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Small But Mighty 

Santa Rosa’s Toy Con celebrates local geek culture

click to enlarge TOY JOY Mike Holbrook created Santa Rosa Toy Con when he couldn't get tickets to San Diego's big Comic-Con.
  • TOY JOY Mike Holbrook created Santa Rosa Toy Con when he couldn't get tickets to San Diego's big Comic-Con.

There’s an entertainment trope wherein an embittered geek contrives an occasion to show his oppressors A) who’s boss, B) who’s an evil super-genius, C) who has the most toys. Though not an exact fit for Mike Holbrook, creator of the annual fan fest Santa Rosa Toy Con and Comic Con, two outta three ain’t bad.

“It started out as bitterness,” says Holbrook, who founded his convention after failing to get tickets to the annual juggernaut known as San Diego’s Comic-Con for the third consecutive year. “Then it turned into a passion.” In 2012, Holbrook, a lifelong toy collector-turned- dealer, sold off portions of his own collection to finance his first convention at Sonoma County Fairgrounds’ Grace Pavillion. It found immediate resonance with North Bay conventioneers who rallied behind an event that boldy went where no convention had gone before – namely their hometown.

Holbrook doesn’t consider Toy Con a competitor to other conventions on the circuit – it’s more of a complement to a growing ecosystem of fan-friendly enterprises that celebrate all manner of superhero, sci-fi, manga, and the infinite other evolutions of geek culture. Holbrook is eager to shout out Lumacon, a non-profit educational event created by the librarians at the Petaluma Joint Union High School District and the Sonoma County Library, which will convene for the third time next January.

“It’s great local convention, too,” he says. “Fortunately, I’ve been selling at other conventions as a dealer for years so I already know all the promoters and we all talk to each other to make sure our dates don’t step on each other’s toes. We all sell at each other’s shows – we all work together, it’s just a big community.”

In the four years since Holbrook launched Toy Con, he says dozens of new conventions have taken root over the nation. “And every one of them is welcomed by their community and loved by everyone who goes. It might just be a fad, it might die-off but I hope it doesn’t because I want to keep going with it.”

The convention community goes beyond dealers, collectors and fans. It also includes independent and local artists. When the geeks inherited the earth (if you don’t believe this has happened, visit your local multiplex), their close cousins, the arty types, seemed to have been sidelined. Toy Con, with its emphasis on local indie producers, advocates for a geek-artist hybrid. It's like The X-Men Academy got an Art Department.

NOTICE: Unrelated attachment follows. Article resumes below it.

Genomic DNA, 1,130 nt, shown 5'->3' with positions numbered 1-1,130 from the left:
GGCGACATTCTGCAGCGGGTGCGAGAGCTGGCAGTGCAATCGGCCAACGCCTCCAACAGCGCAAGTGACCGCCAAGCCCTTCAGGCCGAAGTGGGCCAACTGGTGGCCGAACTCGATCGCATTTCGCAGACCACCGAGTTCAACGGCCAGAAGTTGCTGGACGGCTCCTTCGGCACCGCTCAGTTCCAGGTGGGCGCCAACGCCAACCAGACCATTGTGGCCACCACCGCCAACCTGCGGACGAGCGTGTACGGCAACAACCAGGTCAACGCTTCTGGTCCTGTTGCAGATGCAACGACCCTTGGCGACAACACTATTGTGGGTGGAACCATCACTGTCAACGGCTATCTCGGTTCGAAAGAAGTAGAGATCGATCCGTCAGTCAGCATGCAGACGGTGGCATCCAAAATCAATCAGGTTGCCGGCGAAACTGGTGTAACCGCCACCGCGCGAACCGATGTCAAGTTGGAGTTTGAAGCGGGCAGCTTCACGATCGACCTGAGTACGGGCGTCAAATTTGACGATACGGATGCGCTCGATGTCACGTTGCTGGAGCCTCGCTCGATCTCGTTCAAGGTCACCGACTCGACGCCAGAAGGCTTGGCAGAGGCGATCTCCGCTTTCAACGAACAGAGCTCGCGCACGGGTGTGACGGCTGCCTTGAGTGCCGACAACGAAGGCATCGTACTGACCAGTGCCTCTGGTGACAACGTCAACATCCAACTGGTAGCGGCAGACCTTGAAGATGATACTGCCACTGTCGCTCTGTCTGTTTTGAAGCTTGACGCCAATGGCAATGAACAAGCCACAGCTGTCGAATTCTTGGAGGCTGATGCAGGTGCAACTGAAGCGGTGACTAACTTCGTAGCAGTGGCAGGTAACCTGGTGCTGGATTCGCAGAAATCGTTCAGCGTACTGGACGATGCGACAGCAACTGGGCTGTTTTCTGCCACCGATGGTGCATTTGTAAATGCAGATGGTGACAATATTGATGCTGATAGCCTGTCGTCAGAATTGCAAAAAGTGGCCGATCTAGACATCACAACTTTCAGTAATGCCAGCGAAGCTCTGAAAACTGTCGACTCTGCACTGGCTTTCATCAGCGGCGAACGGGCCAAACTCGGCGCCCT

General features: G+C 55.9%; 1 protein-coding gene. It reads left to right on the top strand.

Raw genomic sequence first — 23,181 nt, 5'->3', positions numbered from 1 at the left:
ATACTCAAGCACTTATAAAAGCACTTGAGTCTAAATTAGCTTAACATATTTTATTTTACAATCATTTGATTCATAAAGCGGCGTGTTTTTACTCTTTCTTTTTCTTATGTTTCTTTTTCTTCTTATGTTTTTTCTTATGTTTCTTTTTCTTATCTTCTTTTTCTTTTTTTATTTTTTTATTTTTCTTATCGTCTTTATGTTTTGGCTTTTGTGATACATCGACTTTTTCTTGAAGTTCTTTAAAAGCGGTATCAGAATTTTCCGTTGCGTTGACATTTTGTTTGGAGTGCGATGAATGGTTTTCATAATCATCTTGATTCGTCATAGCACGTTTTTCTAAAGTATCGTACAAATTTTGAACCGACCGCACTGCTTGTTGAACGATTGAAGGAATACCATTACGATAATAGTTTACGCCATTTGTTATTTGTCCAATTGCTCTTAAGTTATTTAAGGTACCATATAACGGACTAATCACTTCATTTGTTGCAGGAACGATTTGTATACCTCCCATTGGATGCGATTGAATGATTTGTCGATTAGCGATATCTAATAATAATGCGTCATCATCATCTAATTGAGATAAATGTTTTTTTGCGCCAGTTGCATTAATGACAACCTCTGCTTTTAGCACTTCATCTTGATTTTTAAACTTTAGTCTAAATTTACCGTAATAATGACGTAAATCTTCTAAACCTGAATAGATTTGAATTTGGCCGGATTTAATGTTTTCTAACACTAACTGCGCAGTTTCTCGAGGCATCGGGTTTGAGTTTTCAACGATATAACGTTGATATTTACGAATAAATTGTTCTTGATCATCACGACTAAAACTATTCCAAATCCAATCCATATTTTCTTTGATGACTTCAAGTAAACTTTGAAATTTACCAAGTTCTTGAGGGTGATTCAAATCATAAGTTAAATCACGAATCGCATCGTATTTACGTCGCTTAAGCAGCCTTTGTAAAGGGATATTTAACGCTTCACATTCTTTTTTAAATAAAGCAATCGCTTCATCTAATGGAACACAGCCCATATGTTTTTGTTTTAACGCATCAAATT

“Oftentimes people are discovering my work for the first time so being able to exhibit at comic-cons like this one are great chance to connect directly with new readers and create new fans,” says Alexis E. Fajardo, creator of the Kid Beowulf comic series. “It's even better when the comic-con is in our own backyard!”

“For a lot of (artists), it’s the best way to promote their stuff. Some have goals to be picked up by Marvel or DC,” Holbrook says referring to the present titans of comics publishing. “But some want to remain how they are and the best way to get their name and their books out there is to regularly do this kind of stuff. Being the only convention up here, they all want to attend because it’s a whole market they haven’t touched yet.”

The artists will join a throng that amounts to three buildings of comics, toys and games spread over 200 vendor tables. Other on-premise activities include LARPing (live action role playing with foam swords), a mini disc-golf course, live wrestling, a video game tournament room, the obligatory cosplay and Q&As and signings with celebrity guests.

Among the marquee names making appearances this year are Veronica Taylor who voiced Ash Ketchum in the Pokémon anime for its first eight seasons, Vincent M. Ward of TV’s The Walking Dead fame, Phil Lamar who voiced characters in animated series Justice League and Futurama, and Catherine Sutherland, known to fans for her portrayal of the “second Pink Power Ranger” in the Power Rangers TV series. Dozens of other guests familiar to fandoms far and wide will also attend (including those unfamiliar to fandoms like the author of this article).

“I try to aim for the fan-friendly guests, the guests that are going to shake your hand and smile not the one ones who are ‘Ugh, my career is down to conventions,’” says Holbrook, who hopes to eventually bag the grandsire of comics himself, Marvel-founder Stan Lee.

“I’d like it to snowball into something big so I can afford a Stan Lee or a current big name but right now I can’t,” says Holbrook, who adds that personalities of Lee’s stature often require appearance fees in the tens of thousands of dollars. “I understand – they’re in such demand that if they didn’t put that price there they would be at some podunk thing every weekend, signing stuff until their fingers bleed.”

Bloody fingers aside, Holbrook anticipates a good turn out (in recent years it’s been thousands). “You have people who come for just the toys, or for the art and the guests and you have people who have never been to one before and want to check it out,” says Holbrook. “My goal, with my event, is to make everyone single one of those people leave with a smile on their face.”

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